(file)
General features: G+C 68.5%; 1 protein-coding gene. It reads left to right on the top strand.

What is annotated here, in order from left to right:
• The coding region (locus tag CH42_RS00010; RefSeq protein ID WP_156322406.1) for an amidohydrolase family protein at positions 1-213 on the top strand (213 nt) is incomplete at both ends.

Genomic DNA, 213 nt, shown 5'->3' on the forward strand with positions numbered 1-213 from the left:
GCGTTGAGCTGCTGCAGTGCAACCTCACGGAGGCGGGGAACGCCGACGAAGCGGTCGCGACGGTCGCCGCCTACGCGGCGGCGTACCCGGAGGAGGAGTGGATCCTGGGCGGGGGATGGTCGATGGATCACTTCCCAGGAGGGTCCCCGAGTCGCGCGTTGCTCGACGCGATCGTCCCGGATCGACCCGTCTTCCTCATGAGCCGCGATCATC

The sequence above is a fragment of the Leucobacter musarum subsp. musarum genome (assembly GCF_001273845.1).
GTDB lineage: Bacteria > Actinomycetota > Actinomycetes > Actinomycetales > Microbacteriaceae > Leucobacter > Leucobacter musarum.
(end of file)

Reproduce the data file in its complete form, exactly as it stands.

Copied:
General features: G+C 68.5%; 1 protein-coding gene. It reads left to right on the top strand.

What is annotated here, in order from left to right:
• The coding region (locus tag CH42_RS00010; RefSeq protein ID WP_156322406.1) for an amidohydrolase family protein at positions 1-213 on the top strand (213 nt) is incomplete at both ends.

Genomic DNA, 213 nt, shown 5'->3' on the forward strand with positions numbered 1-213 from the left:
GCGTTGAGCTGCTGCAGTGCAACCTCACGGAGGCGGGGAACGCCGACGAAGCGGTCGCGACGGTCGCCGCCTACGCGGCGGCGTACCCGGAGGAGGAGTGGATCCTGGGCGGGGGATGGTCGATGGATCACTTCCCAGGAGGGTCCCCGAGTCGCGCGTTGCTCGACGCGATCGTCCCGGATCGACCCGTCTTCCTCATGAGCCGCGATCATC

The sequence above is a fragment of the Leucobacter musarum subsp. musarum genome (assembly GCF_001273845.1).
GTDB lineage: Bacteria > Actinomycetota > Actinomycetes > Actinomycetales > Microbacteriaceae > Leucobacter > Leucobacter musarum.